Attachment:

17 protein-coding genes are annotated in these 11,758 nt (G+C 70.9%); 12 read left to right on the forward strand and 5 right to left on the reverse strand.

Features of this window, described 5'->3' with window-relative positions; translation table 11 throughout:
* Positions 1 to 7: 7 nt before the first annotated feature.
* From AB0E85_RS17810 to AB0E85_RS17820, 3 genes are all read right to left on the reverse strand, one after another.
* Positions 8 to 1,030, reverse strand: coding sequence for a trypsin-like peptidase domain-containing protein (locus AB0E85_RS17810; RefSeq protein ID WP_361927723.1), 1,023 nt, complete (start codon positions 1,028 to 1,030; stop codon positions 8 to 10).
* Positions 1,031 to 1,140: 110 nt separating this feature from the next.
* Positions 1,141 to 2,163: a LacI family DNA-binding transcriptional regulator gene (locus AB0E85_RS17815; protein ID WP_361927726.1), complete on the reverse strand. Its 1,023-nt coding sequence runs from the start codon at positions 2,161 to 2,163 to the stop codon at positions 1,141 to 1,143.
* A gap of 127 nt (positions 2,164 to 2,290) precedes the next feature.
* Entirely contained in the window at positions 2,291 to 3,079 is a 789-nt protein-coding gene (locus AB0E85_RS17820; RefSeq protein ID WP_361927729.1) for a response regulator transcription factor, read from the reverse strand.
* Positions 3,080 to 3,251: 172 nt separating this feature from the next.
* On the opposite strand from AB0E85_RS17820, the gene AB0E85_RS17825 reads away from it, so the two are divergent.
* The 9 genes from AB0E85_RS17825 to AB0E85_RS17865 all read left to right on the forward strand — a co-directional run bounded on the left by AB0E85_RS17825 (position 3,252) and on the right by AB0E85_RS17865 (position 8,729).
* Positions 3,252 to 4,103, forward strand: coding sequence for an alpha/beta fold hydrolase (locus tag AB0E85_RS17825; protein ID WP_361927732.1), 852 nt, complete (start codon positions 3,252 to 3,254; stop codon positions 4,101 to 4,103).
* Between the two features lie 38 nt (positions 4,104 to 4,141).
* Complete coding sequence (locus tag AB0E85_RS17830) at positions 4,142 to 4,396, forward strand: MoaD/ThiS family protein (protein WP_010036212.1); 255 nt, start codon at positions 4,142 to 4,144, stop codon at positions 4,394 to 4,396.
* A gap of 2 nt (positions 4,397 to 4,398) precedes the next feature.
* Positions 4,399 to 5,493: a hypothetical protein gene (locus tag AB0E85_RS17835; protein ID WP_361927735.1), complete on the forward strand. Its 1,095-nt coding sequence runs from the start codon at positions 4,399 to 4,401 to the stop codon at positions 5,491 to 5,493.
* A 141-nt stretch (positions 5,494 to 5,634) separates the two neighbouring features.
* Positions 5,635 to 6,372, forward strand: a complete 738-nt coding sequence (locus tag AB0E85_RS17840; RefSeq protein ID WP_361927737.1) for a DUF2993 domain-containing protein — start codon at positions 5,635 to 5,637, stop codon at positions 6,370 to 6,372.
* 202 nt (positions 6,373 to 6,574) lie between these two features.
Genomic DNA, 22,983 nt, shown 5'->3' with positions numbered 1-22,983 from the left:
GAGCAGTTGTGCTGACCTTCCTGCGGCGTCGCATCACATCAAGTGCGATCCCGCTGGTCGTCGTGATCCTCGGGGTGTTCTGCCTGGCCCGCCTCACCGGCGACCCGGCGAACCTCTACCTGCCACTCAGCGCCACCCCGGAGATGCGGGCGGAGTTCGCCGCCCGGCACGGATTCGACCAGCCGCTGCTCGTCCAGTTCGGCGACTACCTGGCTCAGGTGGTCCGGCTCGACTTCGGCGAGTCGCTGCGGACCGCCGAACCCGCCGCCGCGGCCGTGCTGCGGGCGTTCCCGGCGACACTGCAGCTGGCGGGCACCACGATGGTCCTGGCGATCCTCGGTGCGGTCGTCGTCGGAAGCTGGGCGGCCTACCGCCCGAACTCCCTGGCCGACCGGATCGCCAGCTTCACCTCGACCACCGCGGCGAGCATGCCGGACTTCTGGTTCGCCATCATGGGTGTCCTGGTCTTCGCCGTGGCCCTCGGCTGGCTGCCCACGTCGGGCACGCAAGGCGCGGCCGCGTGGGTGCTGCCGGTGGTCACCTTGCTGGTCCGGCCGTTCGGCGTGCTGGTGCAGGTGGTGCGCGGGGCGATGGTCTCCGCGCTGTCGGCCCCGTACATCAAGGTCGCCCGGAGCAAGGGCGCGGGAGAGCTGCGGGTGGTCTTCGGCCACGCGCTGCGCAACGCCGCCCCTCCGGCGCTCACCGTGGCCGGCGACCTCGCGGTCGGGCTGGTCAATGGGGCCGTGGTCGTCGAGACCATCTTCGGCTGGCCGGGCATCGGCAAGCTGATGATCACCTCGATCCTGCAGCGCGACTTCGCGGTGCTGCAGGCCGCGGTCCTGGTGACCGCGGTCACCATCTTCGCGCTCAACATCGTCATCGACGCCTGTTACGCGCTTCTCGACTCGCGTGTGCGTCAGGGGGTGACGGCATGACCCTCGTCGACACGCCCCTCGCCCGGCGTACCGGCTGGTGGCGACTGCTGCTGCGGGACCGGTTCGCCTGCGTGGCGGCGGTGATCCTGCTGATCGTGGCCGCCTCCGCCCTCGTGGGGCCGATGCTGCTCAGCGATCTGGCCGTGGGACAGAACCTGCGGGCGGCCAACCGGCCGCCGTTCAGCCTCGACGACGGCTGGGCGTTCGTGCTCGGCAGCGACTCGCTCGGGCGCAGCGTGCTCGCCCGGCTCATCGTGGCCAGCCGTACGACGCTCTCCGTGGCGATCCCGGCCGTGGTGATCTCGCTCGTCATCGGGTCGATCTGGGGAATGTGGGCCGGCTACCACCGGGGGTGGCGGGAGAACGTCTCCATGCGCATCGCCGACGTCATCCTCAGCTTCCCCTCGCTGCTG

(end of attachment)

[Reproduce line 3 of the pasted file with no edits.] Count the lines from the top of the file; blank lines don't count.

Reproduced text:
* Positions 1 to 7: 7 nt before the first annotated feature.